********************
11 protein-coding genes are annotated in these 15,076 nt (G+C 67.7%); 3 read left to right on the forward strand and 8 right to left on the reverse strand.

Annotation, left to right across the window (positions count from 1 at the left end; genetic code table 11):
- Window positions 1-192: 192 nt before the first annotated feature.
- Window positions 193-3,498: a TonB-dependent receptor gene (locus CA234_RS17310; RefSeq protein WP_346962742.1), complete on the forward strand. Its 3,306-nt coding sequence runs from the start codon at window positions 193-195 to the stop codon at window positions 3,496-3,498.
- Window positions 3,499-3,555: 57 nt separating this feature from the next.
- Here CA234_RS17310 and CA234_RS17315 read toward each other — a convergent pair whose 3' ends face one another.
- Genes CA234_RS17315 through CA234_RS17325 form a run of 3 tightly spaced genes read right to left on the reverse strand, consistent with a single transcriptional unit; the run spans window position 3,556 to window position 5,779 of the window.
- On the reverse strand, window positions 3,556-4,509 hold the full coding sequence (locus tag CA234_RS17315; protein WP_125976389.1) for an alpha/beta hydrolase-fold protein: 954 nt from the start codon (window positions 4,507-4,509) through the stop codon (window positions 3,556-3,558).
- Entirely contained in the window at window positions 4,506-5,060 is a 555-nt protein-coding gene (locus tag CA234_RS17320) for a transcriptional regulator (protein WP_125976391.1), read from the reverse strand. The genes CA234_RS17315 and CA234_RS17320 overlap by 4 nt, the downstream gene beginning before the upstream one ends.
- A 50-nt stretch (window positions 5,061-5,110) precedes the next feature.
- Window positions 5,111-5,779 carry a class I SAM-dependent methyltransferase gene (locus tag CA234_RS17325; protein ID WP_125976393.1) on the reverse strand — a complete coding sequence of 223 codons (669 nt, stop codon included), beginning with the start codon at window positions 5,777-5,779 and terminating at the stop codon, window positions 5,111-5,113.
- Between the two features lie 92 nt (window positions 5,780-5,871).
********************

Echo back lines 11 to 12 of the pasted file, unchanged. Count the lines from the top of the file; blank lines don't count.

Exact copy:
- Window positions 5,111-5,779 carry a class I SAM-dependent methyltransferase gene (locus tag CA234_RS17325; protein ID WP_125976393.1) on the reverse strand — a complete coding sequence of 223 codons (669 nt, stop codon included), beginning with the start codon at window positions 5,777-5,779 and terminating at the stop codon, window positions 5,111-5,113.
- Between the two features lie 92 nt (window positions 5,780-5,871).